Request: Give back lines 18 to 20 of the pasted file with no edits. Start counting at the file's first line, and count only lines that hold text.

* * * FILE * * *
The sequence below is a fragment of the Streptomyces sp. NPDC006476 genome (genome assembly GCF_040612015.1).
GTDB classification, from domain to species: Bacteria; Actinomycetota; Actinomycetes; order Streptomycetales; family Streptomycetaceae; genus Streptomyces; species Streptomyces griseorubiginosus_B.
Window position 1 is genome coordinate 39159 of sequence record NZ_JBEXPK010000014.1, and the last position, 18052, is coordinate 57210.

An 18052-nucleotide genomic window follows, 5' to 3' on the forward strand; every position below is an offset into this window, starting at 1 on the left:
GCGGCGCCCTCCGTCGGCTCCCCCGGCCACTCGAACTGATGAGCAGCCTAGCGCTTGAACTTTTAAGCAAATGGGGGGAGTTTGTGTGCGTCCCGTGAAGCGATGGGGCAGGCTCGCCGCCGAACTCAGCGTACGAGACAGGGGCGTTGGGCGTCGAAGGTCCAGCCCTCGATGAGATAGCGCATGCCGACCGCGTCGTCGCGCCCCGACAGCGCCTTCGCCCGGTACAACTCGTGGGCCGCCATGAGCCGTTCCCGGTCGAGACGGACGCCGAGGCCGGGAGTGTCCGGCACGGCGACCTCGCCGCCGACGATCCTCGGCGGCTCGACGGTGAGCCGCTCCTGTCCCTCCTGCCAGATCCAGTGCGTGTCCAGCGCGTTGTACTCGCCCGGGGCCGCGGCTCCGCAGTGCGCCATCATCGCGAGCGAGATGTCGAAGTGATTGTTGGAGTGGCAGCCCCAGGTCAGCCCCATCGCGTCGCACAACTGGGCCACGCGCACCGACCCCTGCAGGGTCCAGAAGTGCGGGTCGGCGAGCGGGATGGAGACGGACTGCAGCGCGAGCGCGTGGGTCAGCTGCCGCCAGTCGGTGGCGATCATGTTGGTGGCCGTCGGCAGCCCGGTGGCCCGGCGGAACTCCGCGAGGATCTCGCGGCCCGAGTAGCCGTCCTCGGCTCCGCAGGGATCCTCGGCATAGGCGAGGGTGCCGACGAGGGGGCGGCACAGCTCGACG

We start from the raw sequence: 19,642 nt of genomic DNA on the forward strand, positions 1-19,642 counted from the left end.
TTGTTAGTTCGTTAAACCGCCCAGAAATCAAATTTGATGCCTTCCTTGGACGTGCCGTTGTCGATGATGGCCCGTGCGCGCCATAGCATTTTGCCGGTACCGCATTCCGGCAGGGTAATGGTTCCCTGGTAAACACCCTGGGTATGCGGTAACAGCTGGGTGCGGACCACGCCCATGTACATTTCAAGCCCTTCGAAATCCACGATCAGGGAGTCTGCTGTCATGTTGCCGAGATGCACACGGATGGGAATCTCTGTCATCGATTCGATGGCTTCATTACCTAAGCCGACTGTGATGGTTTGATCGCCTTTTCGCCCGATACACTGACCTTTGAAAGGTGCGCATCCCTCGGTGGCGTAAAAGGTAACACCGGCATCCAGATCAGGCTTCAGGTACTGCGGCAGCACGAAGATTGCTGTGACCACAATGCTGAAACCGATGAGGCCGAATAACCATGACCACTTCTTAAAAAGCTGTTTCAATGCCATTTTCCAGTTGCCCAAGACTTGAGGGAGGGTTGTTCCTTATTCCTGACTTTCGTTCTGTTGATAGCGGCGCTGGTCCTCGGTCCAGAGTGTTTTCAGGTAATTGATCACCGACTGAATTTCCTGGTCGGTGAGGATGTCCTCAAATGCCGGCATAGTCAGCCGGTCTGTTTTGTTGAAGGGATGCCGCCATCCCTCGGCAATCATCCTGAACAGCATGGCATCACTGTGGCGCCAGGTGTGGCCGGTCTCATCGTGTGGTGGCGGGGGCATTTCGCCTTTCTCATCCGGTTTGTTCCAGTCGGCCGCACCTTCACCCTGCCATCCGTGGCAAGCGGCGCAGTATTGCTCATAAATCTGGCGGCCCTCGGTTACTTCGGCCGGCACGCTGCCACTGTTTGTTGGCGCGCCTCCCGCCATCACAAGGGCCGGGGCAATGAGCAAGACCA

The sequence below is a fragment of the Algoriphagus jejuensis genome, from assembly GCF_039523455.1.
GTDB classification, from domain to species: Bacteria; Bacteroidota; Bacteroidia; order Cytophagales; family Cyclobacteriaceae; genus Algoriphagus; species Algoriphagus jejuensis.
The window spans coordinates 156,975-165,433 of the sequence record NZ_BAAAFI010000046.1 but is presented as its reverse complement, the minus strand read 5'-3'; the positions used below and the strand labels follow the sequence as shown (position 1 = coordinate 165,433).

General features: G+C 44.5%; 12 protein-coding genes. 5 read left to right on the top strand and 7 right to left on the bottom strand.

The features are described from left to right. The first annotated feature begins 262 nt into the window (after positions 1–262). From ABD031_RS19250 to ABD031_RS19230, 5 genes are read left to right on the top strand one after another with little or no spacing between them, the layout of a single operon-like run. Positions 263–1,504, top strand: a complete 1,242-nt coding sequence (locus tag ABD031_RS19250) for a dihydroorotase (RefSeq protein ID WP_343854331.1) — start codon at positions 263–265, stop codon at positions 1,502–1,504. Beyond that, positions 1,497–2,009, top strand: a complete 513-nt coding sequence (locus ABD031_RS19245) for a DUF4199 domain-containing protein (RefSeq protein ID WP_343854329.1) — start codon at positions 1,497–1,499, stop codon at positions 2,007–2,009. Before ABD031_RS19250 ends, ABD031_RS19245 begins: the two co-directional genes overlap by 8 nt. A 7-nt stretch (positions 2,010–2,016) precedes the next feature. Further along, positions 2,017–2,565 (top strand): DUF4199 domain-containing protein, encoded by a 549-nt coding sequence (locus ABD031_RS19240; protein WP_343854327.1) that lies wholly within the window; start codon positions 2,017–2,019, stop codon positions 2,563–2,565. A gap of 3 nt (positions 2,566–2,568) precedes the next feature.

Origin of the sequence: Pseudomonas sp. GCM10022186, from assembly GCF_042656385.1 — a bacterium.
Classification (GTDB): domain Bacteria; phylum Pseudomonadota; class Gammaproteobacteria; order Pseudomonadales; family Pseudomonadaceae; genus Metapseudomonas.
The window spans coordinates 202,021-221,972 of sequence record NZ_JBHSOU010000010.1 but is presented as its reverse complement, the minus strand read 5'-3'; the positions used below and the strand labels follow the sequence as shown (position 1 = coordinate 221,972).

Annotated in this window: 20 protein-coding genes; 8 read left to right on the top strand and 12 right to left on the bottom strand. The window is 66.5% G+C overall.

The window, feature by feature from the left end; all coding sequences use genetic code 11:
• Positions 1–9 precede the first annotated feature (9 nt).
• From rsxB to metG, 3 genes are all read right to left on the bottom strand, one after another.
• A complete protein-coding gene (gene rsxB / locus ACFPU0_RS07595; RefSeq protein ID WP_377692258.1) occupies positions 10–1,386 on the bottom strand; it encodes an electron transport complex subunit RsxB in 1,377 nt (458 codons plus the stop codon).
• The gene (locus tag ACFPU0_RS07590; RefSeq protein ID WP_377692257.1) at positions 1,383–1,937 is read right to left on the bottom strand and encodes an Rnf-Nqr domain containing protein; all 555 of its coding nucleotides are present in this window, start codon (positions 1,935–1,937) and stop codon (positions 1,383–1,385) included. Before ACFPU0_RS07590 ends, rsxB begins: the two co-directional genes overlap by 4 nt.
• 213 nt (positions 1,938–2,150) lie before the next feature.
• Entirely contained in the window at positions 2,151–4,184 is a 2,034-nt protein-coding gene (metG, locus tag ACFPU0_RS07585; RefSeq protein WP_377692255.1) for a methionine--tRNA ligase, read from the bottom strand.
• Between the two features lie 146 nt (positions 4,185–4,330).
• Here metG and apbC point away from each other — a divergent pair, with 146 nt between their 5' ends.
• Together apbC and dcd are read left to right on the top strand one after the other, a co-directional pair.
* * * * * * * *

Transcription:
• Positions 1–9 precede the first annotated feature (9 nt).
• From rsxB to metG, 3 genes are all read right to left on the bottom strand, one after another.
• A complete protein-coding gene (gene rsxB / locus ACFPU0_RS07595; RefSeq protein ID WP_377692258.1) occupies positions 10–1,386 on the bottom strand; it encodes an electron transport complex subunit RsxB in 1,377 nt (458 codons plus the stop codon).